The prophet suffers the injustice inflicted by the world. In the just world the person who keeps the Law, who delights in the God of Abraham, of Isaac and of Jacob would prosper.
But as Jeremiah makes clear, this isn’t the just age. The prophet, the one who speaks the divine Word to Israel, is trapped. His own kinsmen seek to end his life.
Speaking God’s very word, Jeremiah cries out, “‘Reform your ways and your deeds so that I may dwell with you in this place’” (Jer 7:3). Israel, rather than heed God’s word, seeks to end Jeremiah’s life. To blot out the Lord’s voice from the world.
Yet in what looks like a hopeless situation, Jeremiah has hope. He dares to hope that God will avenge this injustice: “O Lord of hosts, you who test the just, who probe mind and heart, let me witness the vengeance you take on them” (Jer 20:12).
He does not long to see the suffering of the unjust as a sadist, but desires to see God’s justice win out, for the covenant to be fulfilled. He sees past what seems like the failure of his mission and makes the words of the psalmist his own, “For the Lord hears the poor, and his own who are in bonds he spurns not” (Ps 69:34).
A contrarian may be tempted to respond to Jeremiah’s hope with a bit of cynicism. Of course, God abandons the righteous.
You want to get ahead in the world? Defraud the poor. You want to climb the corporate ladder? Abandon your principles. Winners win and losers lose. Be a winner.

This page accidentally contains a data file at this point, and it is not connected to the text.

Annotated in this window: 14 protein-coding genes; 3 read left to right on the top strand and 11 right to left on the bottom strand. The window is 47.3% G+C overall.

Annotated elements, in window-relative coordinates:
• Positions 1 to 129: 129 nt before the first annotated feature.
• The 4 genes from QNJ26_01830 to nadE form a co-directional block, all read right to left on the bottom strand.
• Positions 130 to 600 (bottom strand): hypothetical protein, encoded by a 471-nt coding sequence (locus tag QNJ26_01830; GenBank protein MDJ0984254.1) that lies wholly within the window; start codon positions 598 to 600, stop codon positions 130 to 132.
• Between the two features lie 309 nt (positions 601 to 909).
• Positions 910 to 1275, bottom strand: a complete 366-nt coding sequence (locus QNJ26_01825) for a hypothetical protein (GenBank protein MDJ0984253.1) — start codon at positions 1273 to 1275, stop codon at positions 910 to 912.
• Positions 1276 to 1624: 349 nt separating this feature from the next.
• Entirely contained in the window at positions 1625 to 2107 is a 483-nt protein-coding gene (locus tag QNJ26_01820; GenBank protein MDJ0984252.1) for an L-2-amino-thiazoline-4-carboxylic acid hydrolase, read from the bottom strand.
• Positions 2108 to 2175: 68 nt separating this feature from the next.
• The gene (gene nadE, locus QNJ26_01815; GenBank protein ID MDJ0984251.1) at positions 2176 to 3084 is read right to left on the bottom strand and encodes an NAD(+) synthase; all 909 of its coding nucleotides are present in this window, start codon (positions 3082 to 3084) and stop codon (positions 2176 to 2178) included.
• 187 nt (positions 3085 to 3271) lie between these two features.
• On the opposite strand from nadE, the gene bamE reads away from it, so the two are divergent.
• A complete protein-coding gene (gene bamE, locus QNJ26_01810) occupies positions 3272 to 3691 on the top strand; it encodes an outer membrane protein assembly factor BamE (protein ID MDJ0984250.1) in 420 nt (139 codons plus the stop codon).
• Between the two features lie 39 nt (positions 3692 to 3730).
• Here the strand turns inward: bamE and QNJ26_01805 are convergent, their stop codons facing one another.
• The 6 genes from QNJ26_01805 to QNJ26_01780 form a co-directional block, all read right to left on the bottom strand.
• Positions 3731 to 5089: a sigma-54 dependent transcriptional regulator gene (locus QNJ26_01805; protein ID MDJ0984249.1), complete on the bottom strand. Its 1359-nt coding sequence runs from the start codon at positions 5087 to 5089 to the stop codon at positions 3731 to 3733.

Our cynic (while perhaps not someone we’d want to have a beer with) shouldn’t be so easily dismissed. He’s right. In a fallen world, in an unjust world, success often means making your own way. It means ambition, success and power. It means a lust for domination, for destroying our opponent.
Yet, Jesus preaches in the Gospel a different account of success. He reminds us, “Nothing is concealed that will not be revealed, nor secret that will not be known” (Mt 10:26).
The “revealing” of what is hidden in the kingdom of God is known as apocalypticism. The apocalyptic isn’t necessarily a matter of catalysm, of destruction, a Will Smith movie released on the Fourth of July.
The apocalyptic is the radical hope that God will shed light, at the end of time, on the darkness and the light alike. The disciple of Jesus Christ should expect failure in the present. But discipleship means looking past what seems like failure to see the light even in the midst of the darkness.
Jesus Christ comes to inaugurate the reign of the apocalyptic God. This is the God who will reveal the logic of sin and death employed by the world for what it is: a lie, or as Shakespeare put it in “Macbeth,” “a poor player / that struts and frets his hour upon the stage, / And then is heard no more.”
For the light of Easter has forever transformed the created order. Love wins, even when it seems that it doesn’t. Justice conquers, even when we’re tempted to think otherwise.And it’s foolish to proclaim this in an age governed by power politics, by the violence of the powerful, by the reign of unjust.
Yet here we stand, in the presence of the dead and risen Lord, proclaiming to a world grown drunk on power, “But the Lord is with me, like a mighty champion” (Jer 20:11).
Timothy P. O’Malley is the director of the Notre Dame Center for Liturgy.